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Re^5: the disadvantages of mini-languages

by BrentDax (Hermit)
on Feb 05, 2005 at 21:02 UTC ( [id://428376]=note: print w/replies, xml ) Need Help??

in reply to Re^4: the disadvantages of mini-languages
in thread the disadvantages of mini-languages

True, but shell is a really nasty backing language. It isn't very well integrated with make, and ultimately it suffers from the same flaw as make--it was designed as a limited tool, in this case for linking programs together, and doesn't give you access to a more powerful language (unless, of course, you use a Perl one-liner or something).

--Brent Dax
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Re^6: the disadvantages of mini-languages
by Aristotle (Chancellor) on Feb 06, 2005 at 11:14 UTC

    (unless, of course, you use a Perl one-liner or something)

    Q.E.D.? :-)

    Did I mention I find make extraordinarily useful for many tasks besides building compiled software? Almost the only time I will rewrite Perl scripts is to translate them to Makefiles.

    Makeshifts last the longest.

      Almost the only time I will rewrite Perl scripts is to translate them to Makefiles.

      Ok, you've piqued my interest. Would you mind providing a simple example, either in this thread (as an example of a mini-language in action) or in another thread?

      Being right, does not endow the right to be rude; politeness costs nothing.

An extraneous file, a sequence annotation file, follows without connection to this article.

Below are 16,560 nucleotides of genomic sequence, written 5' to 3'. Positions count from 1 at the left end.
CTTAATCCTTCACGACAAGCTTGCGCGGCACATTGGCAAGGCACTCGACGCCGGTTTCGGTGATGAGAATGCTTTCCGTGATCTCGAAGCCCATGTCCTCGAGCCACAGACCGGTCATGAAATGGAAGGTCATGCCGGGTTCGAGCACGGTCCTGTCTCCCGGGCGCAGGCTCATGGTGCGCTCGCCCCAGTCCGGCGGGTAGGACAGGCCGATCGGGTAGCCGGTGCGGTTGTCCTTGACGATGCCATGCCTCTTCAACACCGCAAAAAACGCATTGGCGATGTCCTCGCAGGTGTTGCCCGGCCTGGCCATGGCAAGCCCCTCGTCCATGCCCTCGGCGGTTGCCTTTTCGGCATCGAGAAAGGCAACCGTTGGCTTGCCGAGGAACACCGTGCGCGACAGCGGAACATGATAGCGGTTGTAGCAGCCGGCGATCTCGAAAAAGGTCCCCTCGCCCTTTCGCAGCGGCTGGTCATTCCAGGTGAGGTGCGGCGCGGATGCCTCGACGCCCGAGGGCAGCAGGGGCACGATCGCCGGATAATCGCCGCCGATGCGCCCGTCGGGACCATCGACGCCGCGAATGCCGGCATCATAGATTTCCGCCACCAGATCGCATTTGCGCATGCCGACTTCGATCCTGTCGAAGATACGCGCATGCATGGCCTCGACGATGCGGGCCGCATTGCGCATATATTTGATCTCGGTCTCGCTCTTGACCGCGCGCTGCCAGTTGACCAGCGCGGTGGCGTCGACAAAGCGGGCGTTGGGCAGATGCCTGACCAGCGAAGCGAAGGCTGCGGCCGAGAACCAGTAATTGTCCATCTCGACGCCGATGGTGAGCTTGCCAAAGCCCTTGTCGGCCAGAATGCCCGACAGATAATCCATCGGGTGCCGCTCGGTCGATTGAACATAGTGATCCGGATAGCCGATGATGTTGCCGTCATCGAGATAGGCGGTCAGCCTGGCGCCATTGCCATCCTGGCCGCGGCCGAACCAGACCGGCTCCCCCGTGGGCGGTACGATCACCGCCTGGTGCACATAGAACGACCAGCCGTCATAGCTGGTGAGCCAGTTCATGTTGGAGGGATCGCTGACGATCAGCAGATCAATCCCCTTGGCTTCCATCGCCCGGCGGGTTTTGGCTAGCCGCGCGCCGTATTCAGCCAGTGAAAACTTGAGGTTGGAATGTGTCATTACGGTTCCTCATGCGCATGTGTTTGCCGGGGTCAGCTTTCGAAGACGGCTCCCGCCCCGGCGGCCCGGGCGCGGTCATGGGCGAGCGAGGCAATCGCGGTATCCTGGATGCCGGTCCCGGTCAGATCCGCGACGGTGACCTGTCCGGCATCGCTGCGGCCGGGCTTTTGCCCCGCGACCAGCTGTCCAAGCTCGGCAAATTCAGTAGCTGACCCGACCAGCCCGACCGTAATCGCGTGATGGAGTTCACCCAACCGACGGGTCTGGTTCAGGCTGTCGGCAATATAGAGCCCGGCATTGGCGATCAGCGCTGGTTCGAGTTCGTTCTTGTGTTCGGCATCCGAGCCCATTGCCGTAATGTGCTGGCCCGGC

Being unknowing, is not the same as being stupid.
      Expressing a contrary opinion, whether to the individual or the group, is more often a sign of deeper thought than of cantankerous belligerence.
      Do not mistake your goals as the only goals; your opinion as the only opinion; your confidence as correctness. Saying you know better is not the same as explaining you know better.

        Any long chain of transformations depending on each other is a good candidate. F.ex I have been meaning to write a makefile for web galleries, ie a task where you take a large bunch of pictures and generate thumbnails and a batch of index pages — but only when a thumbnail doesn't already exist or only when there's new pictures to add to an index page, so that you can toss a few more pictures into the heap and regenerate the gallery without waiting an eternity for everything to be regenerated. Doing all the necessary checks in Perl to achieve that kind of statefulness is easy, but the code turns out messy. For make, this job is just natural.

        A simply example would be my corefonts makefile. It was originally a nasty shell script. The makefile looks like a mouthful, but most of it amounts to “constants,” and the real code is just a few lines at the bottom and all the rest happens automagically and it won't redownlad or reextract files you already have.

        Note that all of this works better the more self-contained the parts of your toolchain are. The recipe for each rule shouldn't be more than 2 or 3 lines for the majority of cases and should only rarely need to be more than even one. Then you just tell make how to assemble the machinery and it makes everything happen for you. Get to understand the tool well and it's just amazing.

        Makeshifts last the longest.

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